Tag Archives: Turkey

American flotilla passengers set to challenge U.S. support for Gaza blockade

This article originally appeared in Mondoweiss:

The pressure is mounting on the second “Freedom Flotilla” to Gaza.  Anti-flotilla lawsuits in New York and Toronto have been filed, the Israeli government is ramping up its propaganda efforts and the Turkish Mavi Marmara ship is no longer sailing following U.S. pressure.

But the American passengers are still determined to sail on The Audacity of Hope later this month, and they are now on their way to Greece to complete the initial leg of their journey before setting off to the Mediterranean from an undisclosed port.

And if there was one important and unifying message the American flotilla passengers conveyed yesterday at a press conference where they took questions from reporters, it was this:  the U.S. Boat to Gaza effort is a direct challenge to American support for Israel and its crippling blockade of Gaza.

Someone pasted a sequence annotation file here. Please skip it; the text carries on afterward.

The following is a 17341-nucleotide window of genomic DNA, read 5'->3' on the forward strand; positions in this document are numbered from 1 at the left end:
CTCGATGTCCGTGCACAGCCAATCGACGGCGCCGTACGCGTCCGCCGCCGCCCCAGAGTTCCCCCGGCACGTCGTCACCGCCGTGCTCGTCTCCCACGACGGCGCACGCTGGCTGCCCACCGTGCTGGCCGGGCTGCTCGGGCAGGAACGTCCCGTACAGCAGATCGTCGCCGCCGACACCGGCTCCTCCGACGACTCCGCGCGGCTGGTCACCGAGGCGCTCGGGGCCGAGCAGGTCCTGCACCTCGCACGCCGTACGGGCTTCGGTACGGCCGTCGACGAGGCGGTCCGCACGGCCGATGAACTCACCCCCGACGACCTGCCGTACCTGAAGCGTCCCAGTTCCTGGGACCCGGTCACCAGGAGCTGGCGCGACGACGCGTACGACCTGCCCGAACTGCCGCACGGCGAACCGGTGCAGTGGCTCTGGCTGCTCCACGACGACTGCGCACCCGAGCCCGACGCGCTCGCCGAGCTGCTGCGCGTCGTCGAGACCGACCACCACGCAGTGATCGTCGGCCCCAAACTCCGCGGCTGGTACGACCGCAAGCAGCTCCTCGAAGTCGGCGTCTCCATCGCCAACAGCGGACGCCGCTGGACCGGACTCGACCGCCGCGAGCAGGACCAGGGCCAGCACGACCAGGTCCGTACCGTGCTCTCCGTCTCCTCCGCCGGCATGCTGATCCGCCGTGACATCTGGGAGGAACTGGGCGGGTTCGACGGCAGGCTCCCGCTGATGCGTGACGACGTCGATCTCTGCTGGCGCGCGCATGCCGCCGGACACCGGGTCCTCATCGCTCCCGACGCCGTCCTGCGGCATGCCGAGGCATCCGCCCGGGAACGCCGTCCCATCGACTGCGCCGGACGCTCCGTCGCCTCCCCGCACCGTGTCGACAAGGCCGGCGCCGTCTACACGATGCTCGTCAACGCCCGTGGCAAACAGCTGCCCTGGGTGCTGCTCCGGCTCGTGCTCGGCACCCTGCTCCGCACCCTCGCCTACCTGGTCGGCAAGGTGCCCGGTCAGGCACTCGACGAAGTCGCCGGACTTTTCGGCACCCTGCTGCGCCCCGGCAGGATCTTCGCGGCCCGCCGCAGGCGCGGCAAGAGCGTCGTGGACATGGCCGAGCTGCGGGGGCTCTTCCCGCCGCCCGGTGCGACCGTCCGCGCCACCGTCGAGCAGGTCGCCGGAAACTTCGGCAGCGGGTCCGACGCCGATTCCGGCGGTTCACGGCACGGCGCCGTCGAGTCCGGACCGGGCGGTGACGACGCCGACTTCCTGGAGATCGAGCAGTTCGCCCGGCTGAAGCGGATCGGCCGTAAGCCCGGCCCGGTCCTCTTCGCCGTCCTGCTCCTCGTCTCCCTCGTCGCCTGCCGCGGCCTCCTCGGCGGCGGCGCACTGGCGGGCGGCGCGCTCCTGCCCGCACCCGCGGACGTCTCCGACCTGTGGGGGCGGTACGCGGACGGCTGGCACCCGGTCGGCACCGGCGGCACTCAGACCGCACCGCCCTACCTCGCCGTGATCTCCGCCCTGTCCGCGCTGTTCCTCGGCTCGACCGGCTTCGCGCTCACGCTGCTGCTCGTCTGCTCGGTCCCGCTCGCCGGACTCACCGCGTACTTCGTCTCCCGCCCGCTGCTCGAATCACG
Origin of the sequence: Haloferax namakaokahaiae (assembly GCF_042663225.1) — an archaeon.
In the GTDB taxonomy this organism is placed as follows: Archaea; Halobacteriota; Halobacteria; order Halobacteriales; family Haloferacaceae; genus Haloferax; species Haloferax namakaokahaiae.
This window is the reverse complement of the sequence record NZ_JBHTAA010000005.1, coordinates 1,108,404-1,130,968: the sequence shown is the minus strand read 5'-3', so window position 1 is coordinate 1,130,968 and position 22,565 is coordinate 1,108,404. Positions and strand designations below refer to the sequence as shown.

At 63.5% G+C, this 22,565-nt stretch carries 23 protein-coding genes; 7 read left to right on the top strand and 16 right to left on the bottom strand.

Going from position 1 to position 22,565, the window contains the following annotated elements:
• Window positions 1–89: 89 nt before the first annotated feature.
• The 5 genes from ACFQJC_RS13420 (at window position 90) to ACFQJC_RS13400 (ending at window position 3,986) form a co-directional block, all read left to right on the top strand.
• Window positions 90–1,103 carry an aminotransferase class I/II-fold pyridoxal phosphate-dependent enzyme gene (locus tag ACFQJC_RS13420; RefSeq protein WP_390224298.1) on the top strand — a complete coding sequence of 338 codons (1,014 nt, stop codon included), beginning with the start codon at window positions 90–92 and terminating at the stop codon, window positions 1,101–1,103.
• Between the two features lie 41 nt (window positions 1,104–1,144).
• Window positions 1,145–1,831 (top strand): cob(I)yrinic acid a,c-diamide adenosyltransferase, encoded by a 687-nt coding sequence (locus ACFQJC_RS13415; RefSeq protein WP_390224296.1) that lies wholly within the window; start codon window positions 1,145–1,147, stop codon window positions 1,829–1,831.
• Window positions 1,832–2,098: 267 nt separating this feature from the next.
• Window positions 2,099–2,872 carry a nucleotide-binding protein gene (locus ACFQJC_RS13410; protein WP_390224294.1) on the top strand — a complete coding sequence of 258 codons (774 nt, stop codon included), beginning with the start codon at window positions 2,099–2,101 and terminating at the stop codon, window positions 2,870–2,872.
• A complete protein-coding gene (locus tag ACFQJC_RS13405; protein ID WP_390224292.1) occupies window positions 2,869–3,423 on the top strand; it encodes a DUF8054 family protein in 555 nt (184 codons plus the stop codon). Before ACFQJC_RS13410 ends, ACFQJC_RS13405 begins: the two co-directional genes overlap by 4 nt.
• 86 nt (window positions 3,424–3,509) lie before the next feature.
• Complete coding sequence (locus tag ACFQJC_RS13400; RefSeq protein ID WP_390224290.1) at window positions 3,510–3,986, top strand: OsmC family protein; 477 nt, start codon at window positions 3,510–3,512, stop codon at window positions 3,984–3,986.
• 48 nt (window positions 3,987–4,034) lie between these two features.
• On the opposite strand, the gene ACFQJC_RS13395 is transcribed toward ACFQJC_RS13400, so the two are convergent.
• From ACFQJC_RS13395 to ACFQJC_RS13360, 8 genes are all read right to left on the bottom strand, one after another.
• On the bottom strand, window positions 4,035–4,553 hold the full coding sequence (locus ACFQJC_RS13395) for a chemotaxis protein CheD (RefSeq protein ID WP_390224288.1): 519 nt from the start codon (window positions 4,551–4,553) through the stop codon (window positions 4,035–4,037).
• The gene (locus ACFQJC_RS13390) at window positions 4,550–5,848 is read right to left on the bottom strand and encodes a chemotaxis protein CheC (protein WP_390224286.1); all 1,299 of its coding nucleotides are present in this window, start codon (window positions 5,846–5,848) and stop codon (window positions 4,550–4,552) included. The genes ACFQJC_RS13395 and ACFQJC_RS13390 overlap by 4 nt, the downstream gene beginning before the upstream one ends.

Gabriel Schivone, an Arizona resident and activist, said that he will be wearing a Star of David around his neck on his journey to Gaza to “symbolize the root meanings of Judaism that are not emphasized enough, namely welcoming a stranger as you were a stranger, helping free the slave as though you were once enslaved.  So rather than travel to contribute to more death and suffering, I choose to travel there to directly and nonviolently protest the support and participation of my own government in these crimes.”

Schivone is joining 36 other Americans who are off to Gaza.  Hundreds of people from some 20 countries are set to take part in the flotilla aiming to break Israel’s blockade.

“We have a special responsibility,” said Richard Levy, a labor and civil rights lawyer joining the boat.  “Our country is not supporting what [Bashar] Assad is doing.  It is not supporting what [Mahmoud] Ahmadinejad is doing…But the fact is, we are the main supporters of what Israel is doing in the Middle East.  And that support has been destructive not only to the Palestinian people but to this country in a very, very large way.”

Levy also reported details of a meeting U.S. flotilla activists had with the State Department in which they provided details about the mission and asked for protection.  The activists also wanted to “talk policy issues,” which the State Department declined to meet with them about.